If you use a large number 10 can you can turn that into a Hobo Stove...
How to Make a Hobo Stove - Do It Yourself - MOTHER EARTH NEWS
As many of the poster here have said it alot about many diff subect's and skills along with a simple mind set of i will survive .
Thanks to everyone on the many ideas this has given my wife and I many good ideas and a place to start.
Here is a good read for a beginning prepper:
The 7 core areas of preparedness by Patrice Lewis Issue #133
I think that I recall reading somewhere that the basic license for shortwave operators is not going to require a knowledge of Morse Code.
Morse Code can be very useful; and, not only via shortwave: flashing lights or banging on something can communicate way further for way longer with less energy than a lot of other methods. Do not even think of including shouting with your voice. That takes more effort than you think, the human voice does not carry far (unless you have exceptional circumstances) and the endurance of the human voice is not very good either.
When I first learned Morse Code, it seemed like 20 words per minute (a word is considered any group of five letters) was a very comfortable rhythm to work with.
You can do this. Learning it is cheap and this new skill set will benefit you in any number of potentially challenging circumstances.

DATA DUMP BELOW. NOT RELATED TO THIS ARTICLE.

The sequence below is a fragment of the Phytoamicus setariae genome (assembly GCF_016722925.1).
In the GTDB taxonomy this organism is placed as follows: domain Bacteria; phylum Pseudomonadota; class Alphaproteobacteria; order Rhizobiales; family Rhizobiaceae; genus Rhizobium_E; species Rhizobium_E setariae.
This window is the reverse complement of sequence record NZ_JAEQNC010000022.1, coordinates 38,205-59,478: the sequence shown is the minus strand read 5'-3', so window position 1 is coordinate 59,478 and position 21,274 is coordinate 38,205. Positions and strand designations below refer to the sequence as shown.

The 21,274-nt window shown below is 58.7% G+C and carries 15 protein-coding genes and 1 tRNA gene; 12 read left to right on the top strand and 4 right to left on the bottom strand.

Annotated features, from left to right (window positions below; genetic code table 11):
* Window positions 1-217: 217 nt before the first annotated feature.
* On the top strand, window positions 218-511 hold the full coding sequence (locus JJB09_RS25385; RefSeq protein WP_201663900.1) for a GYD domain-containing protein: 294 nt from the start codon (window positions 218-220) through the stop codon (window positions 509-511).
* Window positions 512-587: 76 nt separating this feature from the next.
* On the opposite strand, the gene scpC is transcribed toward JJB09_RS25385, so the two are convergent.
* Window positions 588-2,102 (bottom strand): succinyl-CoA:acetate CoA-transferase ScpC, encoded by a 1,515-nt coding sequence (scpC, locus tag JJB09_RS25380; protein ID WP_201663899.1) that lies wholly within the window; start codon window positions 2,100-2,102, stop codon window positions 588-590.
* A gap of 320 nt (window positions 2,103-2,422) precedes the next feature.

Myself, if I were about to start all over or for the first time, I would be working on the long and short term water situation. Water is key to survival in any situation. Then food. If you really think about it long and hard enough, guns and 10 trillion rounds of ammo really are not that paramont to survival. After all, how many guns and how much ammo can you carry on any given day. I myself, would rather have one trusty old rifle and pistol, and rounds for both , thereby allowing myself more time and money for food and water development. Also, a lot depends on wheather you are planning to bug in or bug out. If it is the in scenario, then you can stockpile much more food and water. Without either or both, first thing happens is people get a little or a lot desparate , then they get weak, then they die. The lists are as variable as people's minds. Do you have kids at home ? Do they not depend on you and yours to have meals ready for them when they are hungry ? That is the first thing I would tend to.
Separate names with a comma.